# What's the rationale behind multiple response LASSO?

I understand that, with LASSO, the regularization term puts a constraint on the complexity of our regression model. Usually, for prediction applications, regularization makes the model perform better in out of sample data set.

What I cannot understand is that, why regularization term could help in a multi-response setup.

For instance, we have 2 predictors, $$f_{1}$$ and $$f_{2}$$, and we have 2 responses, $$y_{1}$$ and $$y_{2}$$, we are searching for a 2 x 2 matrix of betas, where $$\beta_{1}^{1}$$ and $$\beta_{1}^{2}$$ represent the coefficient of $$f_{1}$$ for the first and second responses.

Simply speaking, there are two scenarios, first: the responses are correlated, then we expect that the coefficients $$\beta_{1}^{1}$$ and $$\beta_{1}^{2}$$ should be similar. The second scenario, responses are not correlated or negatively correlated, $$\beta_{1}^{1}$$ and $$\beta_{1}^{2}$$ should be distinct.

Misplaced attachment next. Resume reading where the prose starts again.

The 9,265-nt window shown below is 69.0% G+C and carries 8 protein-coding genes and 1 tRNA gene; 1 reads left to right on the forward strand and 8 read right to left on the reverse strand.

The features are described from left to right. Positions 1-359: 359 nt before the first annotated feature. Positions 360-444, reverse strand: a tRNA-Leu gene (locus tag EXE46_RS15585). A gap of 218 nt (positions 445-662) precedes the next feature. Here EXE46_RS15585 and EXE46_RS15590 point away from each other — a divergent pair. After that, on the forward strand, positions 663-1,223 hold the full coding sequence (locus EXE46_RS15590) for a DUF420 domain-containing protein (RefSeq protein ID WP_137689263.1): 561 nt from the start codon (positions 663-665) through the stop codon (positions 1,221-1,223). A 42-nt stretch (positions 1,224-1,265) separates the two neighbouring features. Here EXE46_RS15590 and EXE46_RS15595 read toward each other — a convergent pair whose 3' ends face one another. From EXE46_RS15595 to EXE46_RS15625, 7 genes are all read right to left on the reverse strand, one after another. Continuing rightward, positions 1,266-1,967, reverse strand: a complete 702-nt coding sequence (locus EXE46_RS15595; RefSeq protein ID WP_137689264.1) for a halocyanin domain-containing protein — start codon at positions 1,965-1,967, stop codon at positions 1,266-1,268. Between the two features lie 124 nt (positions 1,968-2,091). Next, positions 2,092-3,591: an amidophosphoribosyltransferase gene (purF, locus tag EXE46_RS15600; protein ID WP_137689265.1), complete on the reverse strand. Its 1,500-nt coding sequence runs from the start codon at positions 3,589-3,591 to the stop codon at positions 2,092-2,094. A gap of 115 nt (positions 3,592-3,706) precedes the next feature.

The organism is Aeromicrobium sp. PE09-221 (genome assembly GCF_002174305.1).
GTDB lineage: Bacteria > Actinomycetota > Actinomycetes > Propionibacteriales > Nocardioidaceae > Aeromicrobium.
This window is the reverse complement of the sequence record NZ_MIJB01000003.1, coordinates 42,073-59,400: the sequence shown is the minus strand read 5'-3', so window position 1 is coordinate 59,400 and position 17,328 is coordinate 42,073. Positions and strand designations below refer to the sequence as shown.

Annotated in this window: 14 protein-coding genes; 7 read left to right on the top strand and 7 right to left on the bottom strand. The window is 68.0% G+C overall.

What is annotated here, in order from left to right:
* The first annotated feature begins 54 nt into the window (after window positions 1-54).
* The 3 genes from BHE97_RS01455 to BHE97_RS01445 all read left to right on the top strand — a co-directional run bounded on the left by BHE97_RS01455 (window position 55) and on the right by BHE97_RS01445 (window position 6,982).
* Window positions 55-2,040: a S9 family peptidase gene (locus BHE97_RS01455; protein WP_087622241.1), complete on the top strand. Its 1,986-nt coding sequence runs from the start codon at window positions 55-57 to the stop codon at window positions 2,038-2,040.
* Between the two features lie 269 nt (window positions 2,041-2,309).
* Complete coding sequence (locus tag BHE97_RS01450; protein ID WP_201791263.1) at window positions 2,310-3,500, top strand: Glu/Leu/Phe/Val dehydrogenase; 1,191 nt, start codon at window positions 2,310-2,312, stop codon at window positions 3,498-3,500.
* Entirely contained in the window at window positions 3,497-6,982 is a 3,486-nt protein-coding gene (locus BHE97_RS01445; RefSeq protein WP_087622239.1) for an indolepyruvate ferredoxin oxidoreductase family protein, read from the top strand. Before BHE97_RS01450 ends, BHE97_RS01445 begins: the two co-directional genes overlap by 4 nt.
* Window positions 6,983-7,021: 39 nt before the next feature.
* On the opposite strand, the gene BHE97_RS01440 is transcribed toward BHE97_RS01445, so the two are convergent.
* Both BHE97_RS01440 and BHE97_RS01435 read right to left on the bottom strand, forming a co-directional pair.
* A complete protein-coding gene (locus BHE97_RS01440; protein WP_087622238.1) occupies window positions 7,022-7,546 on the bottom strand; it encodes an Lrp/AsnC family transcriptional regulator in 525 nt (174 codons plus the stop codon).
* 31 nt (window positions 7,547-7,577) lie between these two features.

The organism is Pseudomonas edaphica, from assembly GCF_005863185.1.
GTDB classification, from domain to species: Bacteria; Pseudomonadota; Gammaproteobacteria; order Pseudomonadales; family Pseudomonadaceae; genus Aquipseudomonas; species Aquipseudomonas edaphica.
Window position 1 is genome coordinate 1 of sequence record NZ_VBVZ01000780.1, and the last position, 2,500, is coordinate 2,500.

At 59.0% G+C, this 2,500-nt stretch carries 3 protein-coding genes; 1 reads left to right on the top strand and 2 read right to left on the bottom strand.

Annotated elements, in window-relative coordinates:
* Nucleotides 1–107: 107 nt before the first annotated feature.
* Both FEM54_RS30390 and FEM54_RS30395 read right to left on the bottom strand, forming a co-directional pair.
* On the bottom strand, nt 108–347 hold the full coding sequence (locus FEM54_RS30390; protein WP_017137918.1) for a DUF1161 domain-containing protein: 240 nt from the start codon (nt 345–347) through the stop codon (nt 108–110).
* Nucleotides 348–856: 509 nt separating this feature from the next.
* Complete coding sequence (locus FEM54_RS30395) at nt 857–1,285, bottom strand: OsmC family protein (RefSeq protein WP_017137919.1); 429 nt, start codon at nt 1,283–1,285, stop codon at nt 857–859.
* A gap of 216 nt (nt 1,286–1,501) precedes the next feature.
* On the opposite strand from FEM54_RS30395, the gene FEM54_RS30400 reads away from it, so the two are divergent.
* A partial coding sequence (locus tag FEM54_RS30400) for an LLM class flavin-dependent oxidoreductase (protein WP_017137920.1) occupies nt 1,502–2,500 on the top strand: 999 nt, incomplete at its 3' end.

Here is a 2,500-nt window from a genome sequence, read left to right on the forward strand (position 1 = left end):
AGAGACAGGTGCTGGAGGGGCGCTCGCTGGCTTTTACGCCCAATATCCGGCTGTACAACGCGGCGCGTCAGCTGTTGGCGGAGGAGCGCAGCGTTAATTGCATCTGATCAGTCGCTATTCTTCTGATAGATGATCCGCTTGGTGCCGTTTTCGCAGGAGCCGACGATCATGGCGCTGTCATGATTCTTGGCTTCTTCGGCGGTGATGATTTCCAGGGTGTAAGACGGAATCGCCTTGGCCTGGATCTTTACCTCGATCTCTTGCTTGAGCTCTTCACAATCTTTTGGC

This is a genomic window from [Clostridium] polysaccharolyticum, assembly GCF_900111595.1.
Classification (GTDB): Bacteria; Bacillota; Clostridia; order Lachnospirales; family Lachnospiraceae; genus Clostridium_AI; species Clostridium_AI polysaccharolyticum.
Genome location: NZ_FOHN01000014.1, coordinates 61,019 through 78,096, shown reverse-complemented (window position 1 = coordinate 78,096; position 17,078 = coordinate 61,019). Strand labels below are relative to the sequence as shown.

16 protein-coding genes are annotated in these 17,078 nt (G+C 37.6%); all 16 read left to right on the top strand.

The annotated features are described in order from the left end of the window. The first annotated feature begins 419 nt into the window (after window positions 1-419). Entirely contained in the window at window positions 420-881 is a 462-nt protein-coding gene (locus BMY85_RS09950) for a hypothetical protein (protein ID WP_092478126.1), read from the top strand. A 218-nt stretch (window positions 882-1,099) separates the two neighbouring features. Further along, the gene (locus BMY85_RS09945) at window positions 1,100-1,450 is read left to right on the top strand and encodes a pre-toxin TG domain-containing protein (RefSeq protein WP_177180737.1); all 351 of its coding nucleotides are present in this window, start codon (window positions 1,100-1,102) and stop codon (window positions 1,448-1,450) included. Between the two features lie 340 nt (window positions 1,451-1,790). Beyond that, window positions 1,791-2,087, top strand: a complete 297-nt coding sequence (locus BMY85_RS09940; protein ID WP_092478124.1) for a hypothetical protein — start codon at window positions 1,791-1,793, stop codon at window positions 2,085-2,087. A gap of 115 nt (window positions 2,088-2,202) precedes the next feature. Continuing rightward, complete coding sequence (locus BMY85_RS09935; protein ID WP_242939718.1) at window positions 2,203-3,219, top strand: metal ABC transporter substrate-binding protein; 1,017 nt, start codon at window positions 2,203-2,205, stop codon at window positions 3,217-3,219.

What I understand after reading glmnet doct is that, through the regularization term, we enforce that the norm of vector $$[\beta_{1}^{1}, \beta_{1}^{2}]$$ is small. However, this does NOT enforce any relationship as we described above, right?

Therefore, my question is how could such 'joint' regularization constraint better than 2 individual LASSO fits? or in other words, what could go wrong if we run 2 LASSO fits for $$y_{1}$$ and $$y_{2}$$ individually?

Just to make sure we are all talking about the same thing: in the linked document, the penalty term is

$$(1-\alpha)||\beta||_{F}^{2}/2 + \alpha\sum_{j=1}^{p}||\beta_{j}||_{2}$$

using GLMNET's terminology , when $$\alpha = 1$$, we have LASSO

so the penalty term is $$\alpha\sum_{j=1}^{p}||\beta_{j}||_{2}$$, which is the collection of $$L2$$ normal of each row of betas, i.e., betas for each response for a specific predictor